What do you do?
Tell me about yourself.
Have you prepared your personal pitch? You’ve probably heard it more commonly called an elevator pitch because it should be about the length of a brief elevator ride—under a minute. I like the definition that David Lewis and G. Rilley Mills use in their book The Pin Drop Principle: Captivate, Influence, and Communicate Better Using the Time-Tested Methods of Professional Performers. They refer to the elevator pitch as a “positioning statement” and say, “A positioning statement is a short, compelling description of your company, product, or service—and its benefit—that can be communicated in a few sentences.” Let’s look at the advice of a few more elevator pitch experts to help you be prepared to give this mini speech at any given moment.
Keep in mind that most elevator pitches take place during the course of casual conversation, so the tone of your pitch should match that. You don’t want it to feel formal or rehearsed or overly aggressive. Keep it light and friendly. Be enthusiastic, but not so much that it feels insincere. Do all the things you do in a regular one-on-one conversation to help someone trust and like you: smile, make good eye contact, and use open body language (keep your hands out of your pockets, uncross your arms, and turn your body towards the other person). Author of Winning Body Language: Control the Conversation, Command Attention, and Convey the Right Message—Without Saying a Word, Mark Bowden says, “Remember that potentially 55 percent of the feeling that people have about another person’s intentions is based on what they see—and they can detect every tiny nuance of movement, tension, and rhythm in the other person’s face and body unconsciously.” So as you pitch yourself, remember that your body language is just as important as your words.
Use A Problem/Solution Format
In his book So What: How to Communicate What Really Matters to Your Audience, Mark Magnacca says you should frame your elevator pitch by identifying a problem and showing how you or your company offers a solution to that problem. For example, you might say, “I’m a presentation coach at a company called Presentation Mentor. You know how so many people are afraid of public speaking? Well, we help our clients overcome their fears and master the art of presenting through theory-based courses, practice, and individual feedback.” When you show how your work is helping to solve a problem, it makes it appear that much more valuable.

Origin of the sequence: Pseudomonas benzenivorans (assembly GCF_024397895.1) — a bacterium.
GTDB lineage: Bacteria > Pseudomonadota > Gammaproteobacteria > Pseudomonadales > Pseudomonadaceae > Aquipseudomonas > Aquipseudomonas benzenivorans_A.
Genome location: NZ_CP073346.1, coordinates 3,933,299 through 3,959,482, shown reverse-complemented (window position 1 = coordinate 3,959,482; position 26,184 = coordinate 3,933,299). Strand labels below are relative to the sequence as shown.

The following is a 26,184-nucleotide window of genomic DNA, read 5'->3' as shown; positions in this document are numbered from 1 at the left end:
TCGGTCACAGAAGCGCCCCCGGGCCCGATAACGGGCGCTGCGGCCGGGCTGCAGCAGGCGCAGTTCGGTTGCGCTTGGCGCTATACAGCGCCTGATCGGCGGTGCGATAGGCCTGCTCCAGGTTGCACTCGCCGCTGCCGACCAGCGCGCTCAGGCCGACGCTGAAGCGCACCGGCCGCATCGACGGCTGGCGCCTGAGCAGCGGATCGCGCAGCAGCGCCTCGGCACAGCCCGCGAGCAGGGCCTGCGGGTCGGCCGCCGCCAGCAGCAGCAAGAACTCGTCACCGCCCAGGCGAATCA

Ask a Question
To continue the conversation and engage the other person, be prepared to follow your elevator pitch with an open-ended question (one that can’t be answered with a simple “yes” or “no” response). To follow the example above, you might ask, “How often do you give presentations in your current role?” Then listen actively and respond thoughtfully. Also, be prepared to give the person your business card so he can get in touch with you or your company in the future. Close the interaction with a smile and a simple conclusion like, "It was nice to meet you” or “You’ve got my number if you’d like to continue our conversation.”
Once you’ve prepared your elevator pitch, spend some time practicing it just like you would any other presentation. That way, when the moment comes, you are ready and can present yourself with clarity and poise. But remember to keep it warm and conversational, adapting to the nuances of each unique communication experience.
From elevator pitches to the big presentations, we believe proper training and preparation makes all the difference in your success. We’d love to help you master the art of presentation. Ready to get started?